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Baltic Journal of Law & Politics

A Journal of Vytautas Magnus University

2 Issues per year

CiteScore 2016: 0.13

SCImago Journal Rank (SJR) 2015: 0.102
Source Normalized Impact per Paper (SNIP) 2015: 0.276

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Human Rights and Cultural Identity

Gordon John-Stewart
Published Online: 2016-02-29 | DOI: https://doi.org/10.1515/bjlp-2015-0021


Universal human rights and particular cultural identities, which are relativistic by nature, seem to stand in conflict with each other. It is commonly suggested that the relativistic natures of cultural identities undermine universal human rights and that human rights might compromise particular cultural identities in a globalised world. This article examines this supposed clash and suggests that it is possible to frame a human rights approach in such a way that it becomes the starting point and constraining framework for all non-deficient cultural identities. In other words, it is possible to depict human rights in a culturally sensitive way so that universal human rights can meet the demands of a moderate version of meta-ethical relativism which acknowledges a small universal core of objectively true or false moral statements and avers that, beyond that small core, all other moral statements are neither objectively true nor false.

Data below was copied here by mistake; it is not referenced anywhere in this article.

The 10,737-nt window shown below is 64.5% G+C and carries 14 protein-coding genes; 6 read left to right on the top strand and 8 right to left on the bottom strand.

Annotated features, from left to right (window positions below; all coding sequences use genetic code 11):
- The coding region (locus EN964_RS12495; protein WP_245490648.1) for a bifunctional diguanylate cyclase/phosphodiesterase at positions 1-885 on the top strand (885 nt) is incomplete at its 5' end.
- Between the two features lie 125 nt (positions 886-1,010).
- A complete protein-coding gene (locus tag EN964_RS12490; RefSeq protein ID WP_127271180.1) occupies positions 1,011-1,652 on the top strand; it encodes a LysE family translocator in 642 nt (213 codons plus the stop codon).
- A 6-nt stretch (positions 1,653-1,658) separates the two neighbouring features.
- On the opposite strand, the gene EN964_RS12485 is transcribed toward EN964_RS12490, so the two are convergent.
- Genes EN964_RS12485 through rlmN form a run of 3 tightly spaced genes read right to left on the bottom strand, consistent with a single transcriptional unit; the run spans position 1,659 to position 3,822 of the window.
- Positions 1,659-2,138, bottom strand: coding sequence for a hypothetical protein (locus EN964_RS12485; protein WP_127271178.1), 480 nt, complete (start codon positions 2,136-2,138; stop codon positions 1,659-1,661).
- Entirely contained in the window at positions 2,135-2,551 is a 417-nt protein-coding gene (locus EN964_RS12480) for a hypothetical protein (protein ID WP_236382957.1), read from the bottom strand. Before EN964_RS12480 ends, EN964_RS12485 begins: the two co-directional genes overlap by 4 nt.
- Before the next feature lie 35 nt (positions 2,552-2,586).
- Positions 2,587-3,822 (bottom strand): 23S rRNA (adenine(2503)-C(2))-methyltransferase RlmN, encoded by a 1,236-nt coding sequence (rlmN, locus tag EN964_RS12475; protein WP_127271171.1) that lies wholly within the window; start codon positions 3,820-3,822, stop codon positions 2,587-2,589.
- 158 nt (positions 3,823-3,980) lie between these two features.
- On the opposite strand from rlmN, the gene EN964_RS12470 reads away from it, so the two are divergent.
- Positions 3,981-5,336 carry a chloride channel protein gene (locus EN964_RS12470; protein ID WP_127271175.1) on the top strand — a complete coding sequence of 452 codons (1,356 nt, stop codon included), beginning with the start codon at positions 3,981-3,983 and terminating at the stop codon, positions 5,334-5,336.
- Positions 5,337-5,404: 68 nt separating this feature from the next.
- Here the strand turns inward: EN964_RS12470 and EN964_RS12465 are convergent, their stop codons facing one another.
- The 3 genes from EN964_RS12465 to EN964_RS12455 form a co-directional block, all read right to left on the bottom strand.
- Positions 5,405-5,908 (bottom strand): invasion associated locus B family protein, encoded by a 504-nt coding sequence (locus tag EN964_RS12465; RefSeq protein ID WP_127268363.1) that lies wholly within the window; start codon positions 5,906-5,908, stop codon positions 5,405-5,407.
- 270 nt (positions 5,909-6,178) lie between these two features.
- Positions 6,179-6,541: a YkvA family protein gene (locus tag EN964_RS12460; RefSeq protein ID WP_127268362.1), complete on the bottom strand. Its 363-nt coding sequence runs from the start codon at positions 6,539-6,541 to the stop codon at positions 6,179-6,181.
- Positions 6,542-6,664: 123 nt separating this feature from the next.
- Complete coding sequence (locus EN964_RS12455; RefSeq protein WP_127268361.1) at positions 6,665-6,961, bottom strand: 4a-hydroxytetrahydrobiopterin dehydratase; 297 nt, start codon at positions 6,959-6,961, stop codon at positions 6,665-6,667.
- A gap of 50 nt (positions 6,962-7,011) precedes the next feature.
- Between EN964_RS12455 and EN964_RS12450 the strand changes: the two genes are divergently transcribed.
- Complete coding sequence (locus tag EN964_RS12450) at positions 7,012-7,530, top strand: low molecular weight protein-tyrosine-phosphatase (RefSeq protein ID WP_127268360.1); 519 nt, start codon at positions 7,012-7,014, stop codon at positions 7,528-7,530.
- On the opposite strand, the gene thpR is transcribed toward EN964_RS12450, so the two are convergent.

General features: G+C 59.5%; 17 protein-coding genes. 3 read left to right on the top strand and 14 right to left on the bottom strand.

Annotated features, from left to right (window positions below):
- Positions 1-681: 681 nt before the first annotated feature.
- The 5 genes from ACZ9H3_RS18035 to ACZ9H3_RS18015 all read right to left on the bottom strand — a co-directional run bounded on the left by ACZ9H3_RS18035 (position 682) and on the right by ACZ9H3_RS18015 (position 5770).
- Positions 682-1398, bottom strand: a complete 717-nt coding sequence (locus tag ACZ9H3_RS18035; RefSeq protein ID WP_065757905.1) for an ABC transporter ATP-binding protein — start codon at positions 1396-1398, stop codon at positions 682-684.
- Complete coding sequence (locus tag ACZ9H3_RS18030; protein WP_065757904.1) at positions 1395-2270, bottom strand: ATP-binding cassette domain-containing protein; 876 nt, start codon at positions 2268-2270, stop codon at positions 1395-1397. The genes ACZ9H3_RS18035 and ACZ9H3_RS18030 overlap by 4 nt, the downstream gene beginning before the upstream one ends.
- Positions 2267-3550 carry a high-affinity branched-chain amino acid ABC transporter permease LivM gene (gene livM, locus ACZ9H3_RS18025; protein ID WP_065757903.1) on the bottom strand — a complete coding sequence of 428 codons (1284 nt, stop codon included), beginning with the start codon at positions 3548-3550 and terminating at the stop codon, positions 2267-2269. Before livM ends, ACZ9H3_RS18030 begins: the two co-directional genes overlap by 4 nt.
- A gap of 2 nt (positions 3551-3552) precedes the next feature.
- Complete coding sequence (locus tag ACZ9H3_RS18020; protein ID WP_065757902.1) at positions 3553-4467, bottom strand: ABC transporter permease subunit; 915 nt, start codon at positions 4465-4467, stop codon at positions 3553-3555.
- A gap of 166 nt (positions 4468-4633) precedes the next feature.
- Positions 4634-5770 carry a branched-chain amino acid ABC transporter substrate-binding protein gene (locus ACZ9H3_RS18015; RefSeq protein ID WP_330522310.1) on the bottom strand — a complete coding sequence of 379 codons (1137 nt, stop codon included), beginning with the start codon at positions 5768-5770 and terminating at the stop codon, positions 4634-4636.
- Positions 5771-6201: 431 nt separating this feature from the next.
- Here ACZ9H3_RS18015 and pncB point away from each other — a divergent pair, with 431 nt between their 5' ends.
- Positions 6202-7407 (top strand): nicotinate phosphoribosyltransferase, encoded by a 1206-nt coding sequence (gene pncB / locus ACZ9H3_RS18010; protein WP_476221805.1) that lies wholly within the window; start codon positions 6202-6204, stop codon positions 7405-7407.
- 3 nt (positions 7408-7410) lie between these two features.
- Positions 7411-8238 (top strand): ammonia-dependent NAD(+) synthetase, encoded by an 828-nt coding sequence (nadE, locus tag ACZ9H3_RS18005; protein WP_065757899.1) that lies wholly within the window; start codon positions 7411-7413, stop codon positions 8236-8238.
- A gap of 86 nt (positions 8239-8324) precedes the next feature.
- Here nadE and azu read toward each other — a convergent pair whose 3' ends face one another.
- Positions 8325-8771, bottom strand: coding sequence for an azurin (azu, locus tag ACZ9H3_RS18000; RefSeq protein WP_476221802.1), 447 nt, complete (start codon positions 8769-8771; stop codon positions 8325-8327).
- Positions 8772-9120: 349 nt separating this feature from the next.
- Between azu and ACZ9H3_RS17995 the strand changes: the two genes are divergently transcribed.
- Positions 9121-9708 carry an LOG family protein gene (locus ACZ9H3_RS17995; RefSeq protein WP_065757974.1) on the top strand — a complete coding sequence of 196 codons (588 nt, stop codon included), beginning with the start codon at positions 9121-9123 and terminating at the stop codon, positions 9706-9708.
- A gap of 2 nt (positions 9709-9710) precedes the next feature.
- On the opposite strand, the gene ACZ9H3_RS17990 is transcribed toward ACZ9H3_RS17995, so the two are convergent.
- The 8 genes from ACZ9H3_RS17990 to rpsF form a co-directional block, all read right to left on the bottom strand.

Keywords: Human rights; cultural identity; clash of civilizations; moral universalism; moral relativism


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About the article

Received: 2015-11-15

Accepted: 2015-12-28

Published Online: 2016-02-29

Published in Print: 2015-12-01

Citation Information: Baltic Journal of Law & Politics, Volume 8, Issue 2, Pages 112–135, ISSN (Online) 2029-0454, DOI: https://doi.org/10.1515/bjlp-2015-0021.

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© 2015 John-Stewart Gordon, published by De Gruyter Open. This work is licensed under the Creative Commons Attribution-NonCommercial-NoDerivatives 3.0 License. BY-NC-ND 3.0

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